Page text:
However, in the beginning it can feel really overwhelming to cut your work time down so significantly. The best way to compensate when this happens is to cut out that nonsense and fluff so you’re maximizing your time on the most important aspects of your business.

It’s not hard to identify what you need to keep doing and what you can cut out when you become a parent. You know what the most important things are in your gut – how do you want to make money? What’s going to sell? What do your people need? How are you going to get it to them? 

Know that this balancing act is hard, and you’re not alone. It becomes really overwhelming at times – you may love both your children and your work, and want to focus all of your attention on both things all of the time.

If you’re struggling with everything in the beginning – the sleep deprivation, the constant pressures on all sides, and more – know that things get better over time as you come up with a routine and streamline your systems.

Getting the Support You Need for Parenting and Your Business

Hiring a virtual assistant or someone to help can also be a really important way to keep your business moving forward without feeling like you constantly have to be working on it.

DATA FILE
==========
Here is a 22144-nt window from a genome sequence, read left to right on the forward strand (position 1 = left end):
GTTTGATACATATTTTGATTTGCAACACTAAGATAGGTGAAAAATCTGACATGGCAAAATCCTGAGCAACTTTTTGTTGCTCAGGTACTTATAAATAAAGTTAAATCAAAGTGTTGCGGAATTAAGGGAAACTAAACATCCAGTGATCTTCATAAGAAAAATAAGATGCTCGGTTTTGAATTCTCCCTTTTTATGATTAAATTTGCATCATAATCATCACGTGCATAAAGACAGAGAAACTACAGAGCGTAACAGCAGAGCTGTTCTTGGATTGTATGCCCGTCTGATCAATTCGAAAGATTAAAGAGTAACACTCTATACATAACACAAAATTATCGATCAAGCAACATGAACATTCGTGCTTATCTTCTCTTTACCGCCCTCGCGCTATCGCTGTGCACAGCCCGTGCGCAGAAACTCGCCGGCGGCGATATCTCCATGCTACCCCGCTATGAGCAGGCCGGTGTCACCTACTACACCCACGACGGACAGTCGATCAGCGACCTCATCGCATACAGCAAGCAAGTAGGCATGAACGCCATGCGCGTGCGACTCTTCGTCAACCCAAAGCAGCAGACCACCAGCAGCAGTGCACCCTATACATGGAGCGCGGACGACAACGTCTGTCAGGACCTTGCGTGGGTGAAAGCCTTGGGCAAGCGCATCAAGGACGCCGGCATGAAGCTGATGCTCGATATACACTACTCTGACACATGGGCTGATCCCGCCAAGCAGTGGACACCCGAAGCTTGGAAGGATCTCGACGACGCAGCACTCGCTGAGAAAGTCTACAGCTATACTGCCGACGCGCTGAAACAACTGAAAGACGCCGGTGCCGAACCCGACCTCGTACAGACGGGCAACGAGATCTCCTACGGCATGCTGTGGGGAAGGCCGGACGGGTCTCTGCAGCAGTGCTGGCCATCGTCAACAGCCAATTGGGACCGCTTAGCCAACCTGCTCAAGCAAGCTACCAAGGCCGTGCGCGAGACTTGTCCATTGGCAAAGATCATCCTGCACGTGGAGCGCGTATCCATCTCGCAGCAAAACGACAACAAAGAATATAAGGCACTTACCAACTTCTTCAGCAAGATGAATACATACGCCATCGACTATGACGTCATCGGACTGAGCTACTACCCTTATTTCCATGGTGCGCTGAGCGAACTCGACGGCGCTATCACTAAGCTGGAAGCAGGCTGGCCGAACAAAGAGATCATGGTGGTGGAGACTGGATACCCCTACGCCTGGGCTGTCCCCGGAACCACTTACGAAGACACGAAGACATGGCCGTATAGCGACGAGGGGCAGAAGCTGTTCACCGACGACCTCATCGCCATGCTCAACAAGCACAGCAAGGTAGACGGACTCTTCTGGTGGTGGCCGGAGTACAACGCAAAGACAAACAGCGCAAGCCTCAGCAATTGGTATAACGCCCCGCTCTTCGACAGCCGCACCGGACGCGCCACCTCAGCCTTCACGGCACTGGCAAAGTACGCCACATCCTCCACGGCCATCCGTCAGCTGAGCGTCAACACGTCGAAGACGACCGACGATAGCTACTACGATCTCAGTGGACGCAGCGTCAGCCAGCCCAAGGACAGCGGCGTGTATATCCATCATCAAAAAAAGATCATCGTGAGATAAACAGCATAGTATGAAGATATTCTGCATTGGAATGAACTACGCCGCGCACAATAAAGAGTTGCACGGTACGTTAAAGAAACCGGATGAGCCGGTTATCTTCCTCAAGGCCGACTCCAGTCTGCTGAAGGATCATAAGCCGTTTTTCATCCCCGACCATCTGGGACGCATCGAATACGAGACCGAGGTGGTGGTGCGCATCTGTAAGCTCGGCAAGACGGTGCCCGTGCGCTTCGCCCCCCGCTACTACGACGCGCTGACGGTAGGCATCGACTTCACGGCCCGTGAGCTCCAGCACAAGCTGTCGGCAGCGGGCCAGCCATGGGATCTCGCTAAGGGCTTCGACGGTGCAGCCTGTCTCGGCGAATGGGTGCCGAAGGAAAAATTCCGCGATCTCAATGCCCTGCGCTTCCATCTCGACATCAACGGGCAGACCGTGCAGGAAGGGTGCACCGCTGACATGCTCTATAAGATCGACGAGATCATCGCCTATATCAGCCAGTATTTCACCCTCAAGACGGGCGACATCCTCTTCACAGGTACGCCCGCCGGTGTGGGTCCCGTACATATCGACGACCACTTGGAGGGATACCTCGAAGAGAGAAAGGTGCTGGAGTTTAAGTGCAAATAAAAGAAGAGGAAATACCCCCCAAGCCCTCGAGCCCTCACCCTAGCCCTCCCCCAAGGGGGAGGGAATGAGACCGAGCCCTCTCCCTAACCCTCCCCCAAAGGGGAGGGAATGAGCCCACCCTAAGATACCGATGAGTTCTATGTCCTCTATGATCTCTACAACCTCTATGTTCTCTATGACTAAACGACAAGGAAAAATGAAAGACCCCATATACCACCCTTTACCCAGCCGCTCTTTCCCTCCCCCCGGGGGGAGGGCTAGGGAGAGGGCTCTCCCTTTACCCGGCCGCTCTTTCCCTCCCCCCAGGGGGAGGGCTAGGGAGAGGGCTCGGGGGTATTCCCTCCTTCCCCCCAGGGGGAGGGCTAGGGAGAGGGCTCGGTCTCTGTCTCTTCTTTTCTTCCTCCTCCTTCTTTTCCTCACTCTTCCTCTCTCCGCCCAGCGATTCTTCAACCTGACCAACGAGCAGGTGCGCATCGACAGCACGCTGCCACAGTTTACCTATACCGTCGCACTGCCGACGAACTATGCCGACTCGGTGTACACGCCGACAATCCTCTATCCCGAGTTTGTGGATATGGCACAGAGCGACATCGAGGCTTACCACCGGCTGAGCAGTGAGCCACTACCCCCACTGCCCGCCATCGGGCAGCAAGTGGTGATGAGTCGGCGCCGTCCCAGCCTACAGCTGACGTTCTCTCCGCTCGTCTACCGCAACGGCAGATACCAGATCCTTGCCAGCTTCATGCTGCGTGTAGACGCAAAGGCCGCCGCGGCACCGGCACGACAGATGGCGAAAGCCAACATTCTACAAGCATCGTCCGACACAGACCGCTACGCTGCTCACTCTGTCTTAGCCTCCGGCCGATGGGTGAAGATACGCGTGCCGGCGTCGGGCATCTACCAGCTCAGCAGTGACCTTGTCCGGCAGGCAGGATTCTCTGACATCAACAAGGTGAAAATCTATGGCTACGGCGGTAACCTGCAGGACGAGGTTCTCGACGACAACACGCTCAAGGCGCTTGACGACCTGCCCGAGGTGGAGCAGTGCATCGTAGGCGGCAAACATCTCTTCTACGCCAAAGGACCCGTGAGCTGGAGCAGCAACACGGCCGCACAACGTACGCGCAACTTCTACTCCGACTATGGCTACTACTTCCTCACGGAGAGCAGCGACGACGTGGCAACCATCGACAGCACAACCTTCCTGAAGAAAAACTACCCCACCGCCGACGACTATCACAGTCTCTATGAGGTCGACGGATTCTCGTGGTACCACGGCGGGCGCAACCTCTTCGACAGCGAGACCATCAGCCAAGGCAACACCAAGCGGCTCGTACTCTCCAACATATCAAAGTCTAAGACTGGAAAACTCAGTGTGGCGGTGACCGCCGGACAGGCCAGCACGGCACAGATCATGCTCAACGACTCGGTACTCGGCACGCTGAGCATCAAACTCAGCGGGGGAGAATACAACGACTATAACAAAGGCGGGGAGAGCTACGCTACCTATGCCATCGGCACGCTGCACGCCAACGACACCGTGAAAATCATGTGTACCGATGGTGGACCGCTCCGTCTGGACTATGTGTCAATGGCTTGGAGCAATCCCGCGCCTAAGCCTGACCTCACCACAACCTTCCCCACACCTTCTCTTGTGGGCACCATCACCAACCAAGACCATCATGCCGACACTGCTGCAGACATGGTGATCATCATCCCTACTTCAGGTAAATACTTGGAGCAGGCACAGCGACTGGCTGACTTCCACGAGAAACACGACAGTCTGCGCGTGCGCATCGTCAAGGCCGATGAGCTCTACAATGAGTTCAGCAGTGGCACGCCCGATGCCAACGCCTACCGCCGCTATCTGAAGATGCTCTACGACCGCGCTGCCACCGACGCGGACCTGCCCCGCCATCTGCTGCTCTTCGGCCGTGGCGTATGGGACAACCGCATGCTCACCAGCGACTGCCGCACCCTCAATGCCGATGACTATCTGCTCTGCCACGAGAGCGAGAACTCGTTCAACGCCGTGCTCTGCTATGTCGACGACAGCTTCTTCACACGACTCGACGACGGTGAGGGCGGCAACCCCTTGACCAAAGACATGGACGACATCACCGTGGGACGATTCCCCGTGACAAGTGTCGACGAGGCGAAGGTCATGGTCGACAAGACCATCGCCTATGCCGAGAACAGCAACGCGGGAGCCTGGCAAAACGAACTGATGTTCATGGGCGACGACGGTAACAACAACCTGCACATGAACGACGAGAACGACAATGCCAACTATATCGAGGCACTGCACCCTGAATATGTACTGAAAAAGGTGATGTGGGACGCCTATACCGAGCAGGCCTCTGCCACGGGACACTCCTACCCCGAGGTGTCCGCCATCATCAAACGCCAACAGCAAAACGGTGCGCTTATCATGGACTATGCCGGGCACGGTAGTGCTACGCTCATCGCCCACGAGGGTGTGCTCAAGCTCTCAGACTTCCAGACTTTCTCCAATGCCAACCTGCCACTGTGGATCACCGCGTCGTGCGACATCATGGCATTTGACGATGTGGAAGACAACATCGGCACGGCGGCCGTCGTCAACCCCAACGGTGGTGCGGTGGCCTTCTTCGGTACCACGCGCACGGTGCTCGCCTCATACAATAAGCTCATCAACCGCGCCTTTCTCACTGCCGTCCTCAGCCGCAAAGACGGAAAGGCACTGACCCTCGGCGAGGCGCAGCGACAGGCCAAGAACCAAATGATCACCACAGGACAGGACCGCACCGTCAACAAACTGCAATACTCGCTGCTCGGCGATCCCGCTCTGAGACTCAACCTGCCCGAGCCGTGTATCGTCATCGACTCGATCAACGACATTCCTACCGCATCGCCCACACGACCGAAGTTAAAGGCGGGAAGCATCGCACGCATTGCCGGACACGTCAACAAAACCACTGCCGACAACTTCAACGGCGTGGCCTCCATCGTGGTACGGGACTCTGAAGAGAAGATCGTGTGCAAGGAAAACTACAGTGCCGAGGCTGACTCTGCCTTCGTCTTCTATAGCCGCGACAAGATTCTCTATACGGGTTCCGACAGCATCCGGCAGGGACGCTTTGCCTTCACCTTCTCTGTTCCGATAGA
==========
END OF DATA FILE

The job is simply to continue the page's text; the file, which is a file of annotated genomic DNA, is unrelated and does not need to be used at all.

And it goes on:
It can also be tricky – delegating, training, and handing over your work to someone else can take time that you could be using to work on your projects. Sometimes it takes longer to train someone to learn how to do something than it would be if you just did it yourself, or they may not do it in exactly the same way that you would do it.

Having help is crucial for growing your business, though, and if you’re taking time off because of parenting it can be for the best in the long run.

Progress Over Perfection When It Comes to Parenting and Running a Business

Holly says that the biggest challenge for her is time. It’s not necessarily not having enough time, because there’s always plenty of time and time is a relative thing. It’s balancing the time you have between everything that you care about so deeply.

“When I get into those passion projects, when I get on a roll, when I get super excited about something I’m working on or there’s a deadline, then that’s when it starts to get a little tricky.”

When time starts to get a bit crunched, what you need to remember is progress over perfection. Whatever work you’re doing, it doesn’t have to be beautiful but it does need to be moving your business forward.

Holly says that when she had her first child, she realized that she needed to let go of a lot of things that she was trying to be perfect in, both as a parent and in her business.

It’s all about priorities. What’s more important? Keeping your house clean, or keeping your kids alive? Obviously your kids are more important, and it’s okay if your house doesn’t look perfectly spotless all the time anymore.